Aquinas High School senior Joshua Cooper is the type of student who does extra homework problems just for fun and who dreams of one day exploring Mars for NASA.
That dedication to learning and potential for the future earned him the title of 2014 Richmond County STAR Student on Monday. His chemistry teacher, Kevin Trammell, was honored as the district’s STAR Teacher for his role in Cooper’s success.
“I’ve always liked learning, but my parents always told me ‘Education is the best thing we could give you,’” Joshua said of his parents, both professors at Georgia Regents University. “They really set an example for me.”
Joshua will attend Stanford University to study biochemistry in the fall, and with a combined SAT score of 2310, achieved one of the highest marks in the area.
The STAR students and teachers from 11 area high schools were honored at the event’s annual banquet at the Kiwanis Club before the county winner was announced. STAR students are chosen for their individual schools by having the highest score on any single test date of the three-part SAT and being in the top 10 percentile of their class.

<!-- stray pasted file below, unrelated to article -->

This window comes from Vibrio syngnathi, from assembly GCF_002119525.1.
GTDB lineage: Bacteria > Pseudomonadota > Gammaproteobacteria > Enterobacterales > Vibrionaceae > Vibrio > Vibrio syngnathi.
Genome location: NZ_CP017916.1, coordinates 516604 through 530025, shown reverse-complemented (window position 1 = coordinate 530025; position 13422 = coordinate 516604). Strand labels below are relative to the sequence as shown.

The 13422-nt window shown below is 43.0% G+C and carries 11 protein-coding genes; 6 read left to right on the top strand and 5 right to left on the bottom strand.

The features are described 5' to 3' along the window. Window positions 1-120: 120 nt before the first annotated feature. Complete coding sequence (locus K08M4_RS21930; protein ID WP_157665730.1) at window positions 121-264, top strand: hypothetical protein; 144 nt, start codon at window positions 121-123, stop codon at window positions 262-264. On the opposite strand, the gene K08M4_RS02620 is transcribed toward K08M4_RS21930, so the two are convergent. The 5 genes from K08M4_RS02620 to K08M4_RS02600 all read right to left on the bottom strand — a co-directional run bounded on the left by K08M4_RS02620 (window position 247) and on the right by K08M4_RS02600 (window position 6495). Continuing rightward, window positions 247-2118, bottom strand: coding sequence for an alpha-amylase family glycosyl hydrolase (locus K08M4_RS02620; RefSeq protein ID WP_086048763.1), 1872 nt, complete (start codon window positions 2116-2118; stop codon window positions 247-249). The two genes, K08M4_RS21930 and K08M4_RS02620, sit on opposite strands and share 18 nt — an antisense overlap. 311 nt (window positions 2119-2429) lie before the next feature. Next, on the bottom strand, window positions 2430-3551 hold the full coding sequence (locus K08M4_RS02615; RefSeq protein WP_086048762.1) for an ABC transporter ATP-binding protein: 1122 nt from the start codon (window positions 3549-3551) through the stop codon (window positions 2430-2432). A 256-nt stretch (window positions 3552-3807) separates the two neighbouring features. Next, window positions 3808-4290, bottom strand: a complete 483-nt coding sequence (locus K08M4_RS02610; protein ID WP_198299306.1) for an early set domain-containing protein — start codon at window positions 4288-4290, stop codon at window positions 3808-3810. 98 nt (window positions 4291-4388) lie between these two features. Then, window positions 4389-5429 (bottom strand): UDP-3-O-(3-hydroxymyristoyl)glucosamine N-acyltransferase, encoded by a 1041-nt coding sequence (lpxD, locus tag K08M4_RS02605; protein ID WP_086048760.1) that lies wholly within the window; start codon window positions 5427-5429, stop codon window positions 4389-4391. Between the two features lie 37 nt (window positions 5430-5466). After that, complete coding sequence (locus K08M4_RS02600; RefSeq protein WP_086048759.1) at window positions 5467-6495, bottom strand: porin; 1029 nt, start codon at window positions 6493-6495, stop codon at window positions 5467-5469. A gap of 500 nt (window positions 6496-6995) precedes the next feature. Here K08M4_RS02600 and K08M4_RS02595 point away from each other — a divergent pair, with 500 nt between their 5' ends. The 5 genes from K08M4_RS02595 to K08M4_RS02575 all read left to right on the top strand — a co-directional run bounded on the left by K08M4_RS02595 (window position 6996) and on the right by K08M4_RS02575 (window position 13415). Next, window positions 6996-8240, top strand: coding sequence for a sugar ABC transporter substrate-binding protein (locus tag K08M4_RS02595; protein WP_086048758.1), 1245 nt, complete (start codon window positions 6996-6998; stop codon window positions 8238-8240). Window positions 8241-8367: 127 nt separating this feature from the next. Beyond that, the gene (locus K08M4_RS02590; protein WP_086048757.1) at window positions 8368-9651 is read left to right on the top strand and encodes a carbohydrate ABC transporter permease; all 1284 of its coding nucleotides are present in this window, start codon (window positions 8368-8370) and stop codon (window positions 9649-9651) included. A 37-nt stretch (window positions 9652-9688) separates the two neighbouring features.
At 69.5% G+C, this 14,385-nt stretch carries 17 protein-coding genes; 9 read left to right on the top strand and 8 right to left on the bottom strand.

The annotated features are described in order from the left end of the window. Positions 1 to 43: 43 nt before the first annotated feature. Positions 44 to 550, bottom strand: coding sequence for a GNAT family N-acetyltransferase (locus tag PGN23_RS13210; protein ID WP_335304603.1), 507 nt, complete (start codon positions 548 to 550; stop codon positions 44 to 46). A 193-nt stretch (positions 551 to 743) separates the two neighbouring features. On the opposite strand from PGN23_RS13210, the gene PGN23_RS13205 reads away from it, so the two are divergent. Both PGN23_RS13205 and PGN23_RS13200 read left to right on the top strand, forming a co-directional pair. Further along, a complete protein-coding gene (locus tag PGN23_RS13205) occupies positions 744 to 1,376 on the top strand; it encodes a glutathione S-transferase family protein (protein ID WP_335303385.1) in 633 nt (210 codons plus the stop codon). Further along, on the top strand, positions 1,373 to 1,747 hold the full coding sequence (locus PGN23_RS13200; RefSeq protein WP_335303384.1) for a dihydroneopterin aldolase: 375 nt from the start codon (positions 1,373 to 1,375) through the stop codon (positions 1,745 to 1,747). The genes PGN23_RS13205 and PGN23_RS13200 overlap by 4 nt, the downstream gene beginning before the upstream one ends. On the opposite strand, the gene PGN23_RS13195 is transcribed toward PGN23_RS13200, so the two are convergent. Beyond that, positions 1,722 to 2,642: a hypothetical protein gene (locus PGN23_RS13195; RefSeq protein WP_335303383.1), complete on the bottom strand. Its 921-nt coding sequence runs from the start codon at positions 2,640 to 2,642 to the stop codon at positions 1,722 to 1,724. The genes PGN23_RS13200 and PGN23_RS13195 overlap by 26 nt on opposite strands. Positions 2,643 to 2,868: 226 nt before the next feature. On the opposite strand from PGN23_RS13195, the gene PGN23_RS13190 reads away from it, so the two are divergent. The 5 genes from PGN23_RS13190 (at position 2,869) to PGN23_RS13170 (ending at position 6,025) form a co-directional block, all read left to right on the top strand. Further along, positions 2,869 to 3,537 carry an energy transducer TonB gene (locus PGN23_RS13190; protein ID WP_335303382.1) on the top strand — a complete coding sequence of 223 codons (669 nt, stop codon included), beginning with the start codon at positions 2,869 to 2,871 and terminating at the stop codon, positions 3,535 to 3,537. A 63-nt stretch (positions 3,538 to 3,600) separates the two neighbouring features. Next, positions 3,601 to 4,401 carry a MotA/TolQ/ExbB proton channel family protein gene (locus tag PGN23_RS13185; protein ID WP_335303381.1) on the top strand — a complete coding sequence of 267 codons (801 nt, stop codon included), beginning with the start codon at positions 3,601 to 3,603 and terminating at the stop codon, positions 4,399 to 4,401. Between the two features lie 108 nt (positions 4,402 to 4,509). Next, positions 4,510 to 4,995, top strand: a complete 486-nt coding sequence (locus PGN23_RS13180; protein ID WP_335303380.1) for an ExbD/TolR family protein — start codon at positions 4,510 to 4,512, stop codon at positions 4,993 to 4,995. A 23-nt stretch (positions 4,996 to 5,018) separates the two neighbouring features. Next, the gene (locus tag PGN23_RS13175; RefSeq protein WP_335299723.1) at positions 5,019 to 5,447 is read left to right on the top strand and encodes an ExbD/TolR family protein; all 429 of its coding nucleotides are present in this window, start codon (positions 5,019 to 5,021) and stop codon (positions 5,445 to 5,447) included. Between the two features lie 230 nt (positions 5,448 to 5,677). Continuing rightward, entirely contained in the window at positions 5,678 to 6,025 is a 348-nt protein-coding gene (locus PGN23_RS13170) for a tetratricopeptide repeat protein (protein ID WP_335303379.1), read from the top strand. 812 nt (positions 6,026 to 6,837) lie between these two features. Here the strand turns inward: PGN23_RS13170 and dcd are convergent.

The winner earns the county title by having the highest SAT score of the group and then goes on to compete for regionwide honors in the 12 STAR regions of Georgia.
The finalists this year included students with offers from the Massachusetts Institute of Technology, Emory University and the University of Georgia. They have plans to become architects, chemists and psychologists.
“How can anybody be despondent about our future with folks like this?” said John Bell, chair of the STAR Student Committee.
In her keynote speech, Georgia Court of Appeals Judge Carla McMillian, the first Asian Pacific American appointed to that role, told the students to work hard and use their positions of leadership to help others.
McMillian said that when her grandparents immigrated from China to open a grocery in Augusta in 1920, they instilled a love for country and service mind-set in their children.
As her family worked to learn English and build a life, McMillian said, members of the community and First Baptist Church supported English language and Sunday school classes for them.
That foundation helped McMillian go on to Duke University and work as a partner for national law firm Sutherland Asbill and Brennan LLP before being appointed by Gov. Nathan Deal as an appeals court judge in 2013.
She urged the students to use their potential for the same kind of mentorship.
“Volunteer at your local soup kitchen or homeless shelter, read to elementary-age school children, be a Big Brother or Big Sister,” said McMillian, the 1991 STAR Student for Westminster Schools of Augusta. “Be knowledgeable and active in your communities. Maybe run for political office. Do your part. Being a leader is not just about yourself.”